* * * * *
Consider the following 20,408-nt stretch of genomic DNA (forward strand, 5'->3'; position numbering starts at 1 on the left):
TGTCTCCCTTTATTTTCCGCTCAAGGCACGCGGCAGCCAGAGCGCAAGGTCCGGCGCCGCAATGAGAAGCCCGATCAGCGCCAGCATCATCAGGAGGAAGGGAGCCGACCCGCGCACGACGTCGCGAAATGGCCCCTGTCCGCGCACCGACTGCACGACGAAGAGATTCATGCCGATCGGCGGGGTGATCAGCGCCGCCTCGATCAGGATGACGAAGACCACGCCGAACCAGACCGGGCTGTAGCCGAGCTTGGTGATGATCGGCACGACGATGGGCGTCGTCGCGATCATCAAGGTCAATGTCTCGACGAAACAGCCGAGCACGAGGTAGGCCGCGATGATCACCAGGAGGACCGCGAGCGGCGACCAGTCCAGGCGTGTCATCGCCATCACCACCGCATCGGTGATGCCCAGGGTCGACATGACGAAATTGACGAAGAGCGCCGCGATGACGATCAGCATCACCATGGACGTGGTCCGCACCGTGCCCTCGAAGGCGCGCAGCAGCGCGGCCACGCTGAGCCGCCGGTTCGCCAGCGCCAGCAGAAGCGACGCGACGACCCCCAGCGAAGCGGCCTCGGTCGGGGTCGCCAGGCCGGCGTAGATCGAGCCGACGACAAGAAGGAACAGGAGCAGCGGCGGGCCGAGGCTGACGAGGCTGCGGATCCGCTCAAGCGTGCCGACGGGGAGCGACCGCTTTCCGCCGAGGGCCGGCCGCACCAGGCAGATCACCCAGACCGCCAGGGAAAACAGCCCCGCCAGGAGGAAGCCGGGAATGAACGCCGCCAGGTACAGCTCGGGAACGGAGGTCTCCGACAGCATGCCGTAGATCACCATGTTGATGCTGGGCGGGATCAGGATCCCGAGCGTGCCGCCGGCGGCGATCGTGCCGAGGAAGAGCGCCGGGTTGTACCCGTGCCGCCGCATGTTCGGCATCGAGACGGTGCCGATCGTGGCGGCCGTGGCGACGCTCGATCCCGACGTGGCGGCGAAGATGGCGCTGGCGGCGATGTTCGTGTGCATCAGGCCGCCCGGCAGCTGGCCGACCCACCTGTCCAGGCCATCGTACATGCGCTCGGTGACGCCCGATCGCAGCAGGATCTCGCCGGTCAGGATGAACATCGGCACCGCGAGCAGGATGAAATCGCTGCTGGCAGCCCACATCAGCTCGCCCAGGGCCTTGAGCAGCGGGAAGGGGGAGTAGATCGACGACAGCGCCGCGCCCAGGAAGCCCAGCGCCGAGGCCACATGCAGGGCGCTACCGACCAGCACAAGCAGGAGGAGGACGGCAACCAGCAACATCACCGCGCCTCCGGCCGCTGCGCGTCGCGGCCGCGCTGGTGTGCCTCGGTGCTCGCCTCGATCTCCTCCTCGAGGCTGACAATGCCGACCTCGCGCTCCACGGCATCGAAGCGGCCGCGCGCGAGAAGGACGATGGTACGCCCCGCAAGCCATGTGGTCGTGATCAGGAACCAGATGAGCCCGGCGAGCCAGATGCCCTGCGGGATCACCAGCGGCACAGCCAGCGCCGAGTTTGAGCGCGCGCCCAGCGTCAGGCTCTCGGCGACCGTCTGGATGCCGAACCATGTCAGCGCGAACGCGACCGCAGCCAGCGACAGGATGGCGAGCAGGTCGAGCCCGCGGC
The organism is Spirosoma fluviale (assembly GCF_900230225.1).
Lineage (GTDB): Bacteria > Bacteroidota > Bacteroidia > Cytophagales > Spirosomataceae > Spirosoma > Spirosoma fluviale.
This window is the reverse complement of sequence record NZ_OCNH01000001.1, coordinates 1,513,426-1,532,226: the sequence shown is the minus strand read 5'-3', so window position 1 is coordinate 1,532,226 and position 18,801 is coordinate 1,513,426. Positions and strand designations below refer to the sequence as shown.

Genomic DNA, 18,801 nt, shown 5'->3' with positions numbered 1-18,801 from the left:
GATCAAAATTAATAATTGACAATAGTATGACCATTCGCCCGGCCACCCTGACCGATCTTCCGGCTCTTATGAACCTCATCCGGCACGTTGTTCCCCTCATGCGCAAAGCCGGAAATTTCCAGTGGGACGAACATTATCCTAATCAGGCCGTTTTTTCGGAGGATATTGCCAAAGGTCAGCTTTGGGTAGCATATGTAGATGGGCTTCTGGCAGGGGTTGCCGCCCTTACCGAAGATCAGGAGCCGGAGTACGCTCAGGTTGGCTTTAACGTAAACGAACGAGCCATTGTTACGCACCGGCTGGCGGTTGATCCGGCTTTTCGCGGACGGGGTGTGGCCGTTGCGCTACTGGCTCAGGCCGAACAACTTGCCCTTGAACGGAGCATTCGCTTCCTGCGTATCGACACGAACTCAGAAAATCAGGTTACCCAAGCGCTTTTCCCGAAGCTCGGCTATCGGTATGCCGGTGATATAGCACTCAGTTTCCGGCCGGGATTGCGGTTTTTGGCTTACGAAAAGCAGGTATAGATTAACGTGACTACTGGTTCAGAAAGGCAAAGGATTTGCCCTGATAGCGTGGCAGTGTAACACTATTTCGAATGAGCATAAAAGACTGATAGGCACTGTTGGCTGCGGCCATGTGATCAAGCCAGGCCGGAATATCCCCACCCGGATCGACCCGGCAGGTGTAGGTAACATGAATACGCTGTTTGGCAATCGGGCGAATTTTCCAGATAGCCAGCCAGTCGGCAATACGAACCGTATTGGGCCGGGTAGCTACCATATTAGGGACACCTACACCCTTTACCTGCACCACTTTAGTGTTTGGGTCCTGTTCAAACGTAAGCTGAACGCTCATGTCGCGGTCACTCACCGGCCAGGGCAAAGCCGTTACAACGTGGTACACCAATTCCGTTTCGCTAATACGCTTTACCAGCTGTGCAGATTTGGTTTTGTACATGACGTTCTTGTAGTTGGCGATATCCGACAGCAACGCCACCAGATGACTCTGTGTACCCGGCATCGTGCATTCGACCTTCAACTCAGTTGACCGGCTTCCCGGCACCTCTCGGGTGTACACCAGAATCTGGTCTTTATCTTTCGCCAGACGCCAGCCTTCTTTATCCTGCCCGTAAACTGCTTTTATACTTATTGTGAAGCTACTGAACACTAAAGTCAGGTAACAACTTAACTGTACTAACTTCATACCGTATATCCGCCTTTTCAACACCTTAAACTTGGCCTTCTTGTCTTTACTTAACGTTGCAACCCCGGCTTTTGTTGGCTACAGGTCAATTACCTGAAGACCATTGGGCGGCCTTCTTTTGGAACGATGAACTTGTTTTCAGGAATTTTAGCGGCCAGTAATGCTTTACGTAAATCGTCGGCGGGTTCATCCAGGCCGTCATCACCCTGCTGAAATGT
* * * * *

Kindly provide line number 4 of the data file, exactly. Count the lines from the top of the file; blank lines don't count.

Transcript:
Lineage (GTDB): Bacteria > Bacteroidota > Bacteroidia > Cytophagales > Spirosomataceae > Spirosoma > Spirosoma fluviale.